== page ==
CPD for new lawyers
How the Society is developing CPD training specifically for the needs of recently qualified solicitors
“What about giving new lawyers specific CPD?”
This was one of the first questions the Education & Training Department asked itself as part of its plan for engaging and supporting newly qualified solicitors. Thus the New Lawyers’ Engagement Strategy, with the aim of supporting students of law through the various stages of legal education, and solicitors up to five years’ PQE, includes an objective “to assist in ensuring continuing competence and ongoing development by providing tailored learning opportunities to qualified new lawyers”.
Thinking about tailored CPD as a tool to engage newly qualified solicitors came at a time when the Society was addressing overall policy in relation to solicitors’ CPD. Fast forward almost two years, and one of the possibilities we’re looking at is extending CPD from 20 to 40 hours. But far from simply doubling the number of hours required of practitioners, there is likely to be an expansion of those activities which actually qualify for CPD. This was an opportune time to be thinking also about how to deliver CPD in a way that optimises results for different categories of solicitors, and particularly those new to the profession.
Qualifying does not simply mean knowing all there is to know about the law. Of course there are specific legal training needs, but equally there is the type of training you refresh throughout your practising life (e.g. “introduction to basic networking”, “advanced networking”, and “top tips for partners, for even better networking”), and in February this year we launched a pilot scheme focusing on soft skills, something the Scottish Young Lawyers Association had lobbied for.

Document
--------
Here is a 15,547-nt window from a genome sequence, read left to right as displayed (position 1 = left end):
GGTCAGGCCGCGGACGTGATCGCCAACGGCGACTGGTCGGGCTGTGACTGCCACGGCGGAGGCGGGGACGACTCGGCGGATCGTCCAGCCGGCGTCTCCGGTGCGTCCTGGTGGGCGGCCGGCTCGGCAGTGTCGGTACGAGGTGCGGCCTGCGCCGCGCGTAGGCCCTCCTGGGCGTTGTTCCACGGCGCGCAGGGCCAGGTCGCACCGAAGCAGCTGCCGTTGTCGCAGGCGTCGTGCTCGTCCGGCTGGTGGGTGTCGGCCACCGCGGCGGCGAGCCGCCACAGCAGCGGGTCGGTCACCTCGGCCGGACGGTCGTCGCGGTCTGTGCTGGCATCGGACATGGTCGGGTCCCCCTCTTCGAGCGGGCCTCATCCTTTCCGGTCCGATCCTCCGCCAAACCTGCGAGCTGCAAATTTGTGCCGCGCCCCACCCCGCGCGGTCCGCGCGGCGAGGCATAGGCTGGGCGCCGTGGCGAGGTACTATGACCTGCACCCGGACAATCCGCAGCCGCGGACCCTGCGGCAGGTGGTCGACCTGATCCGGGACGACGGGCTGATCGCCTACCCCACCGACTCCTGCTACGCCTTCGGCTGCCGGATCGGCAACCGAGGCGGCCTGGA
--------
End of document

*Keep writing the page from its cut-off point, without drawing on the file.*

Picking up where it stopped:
A number of external organisations approached us with a view to collaborating when we trailed CPD for new lawyers as a concept. It evolved from that into a brand under which targeted training for this group could come together – involving discussions between the Society, advocates and the Scottish Legal Aid Board in the first instance, on a diverse range of topics, including “Instructing Advocates”, from the Ampersand Stable.
This approach has allowed the Society and SYLA to continue to work towards becoming central portals of information. Using various communication tools available to us generally, such as the e-bulletin, and new tools designed specifically to connect with new lawyers, we marketed and event-managed the courses. The numbers attending the pilot sessions suggest that our perceptions of there being a gap in the market were correct, and that plans for launching a broader programme in October this year will be well received.
In addition to helping answer questions such as “How do I instruct advocates?”, and “Should I become dual qualified?”, we are now developing further topics to help new lawyers in their careers – we are speaking to LawCare and SLAB, for example, which have their own strategies for targeting new lawyers – and it is our intention to continue to involve others. If you are planning training activities for trainee solicitors and new lawyers in the next CPD year, or you simply want to find out more, email firstname.lastname@example.org or email@example.com
Collette Paterson, New Lawyers’ Coordinator, Law Society of Scotlandd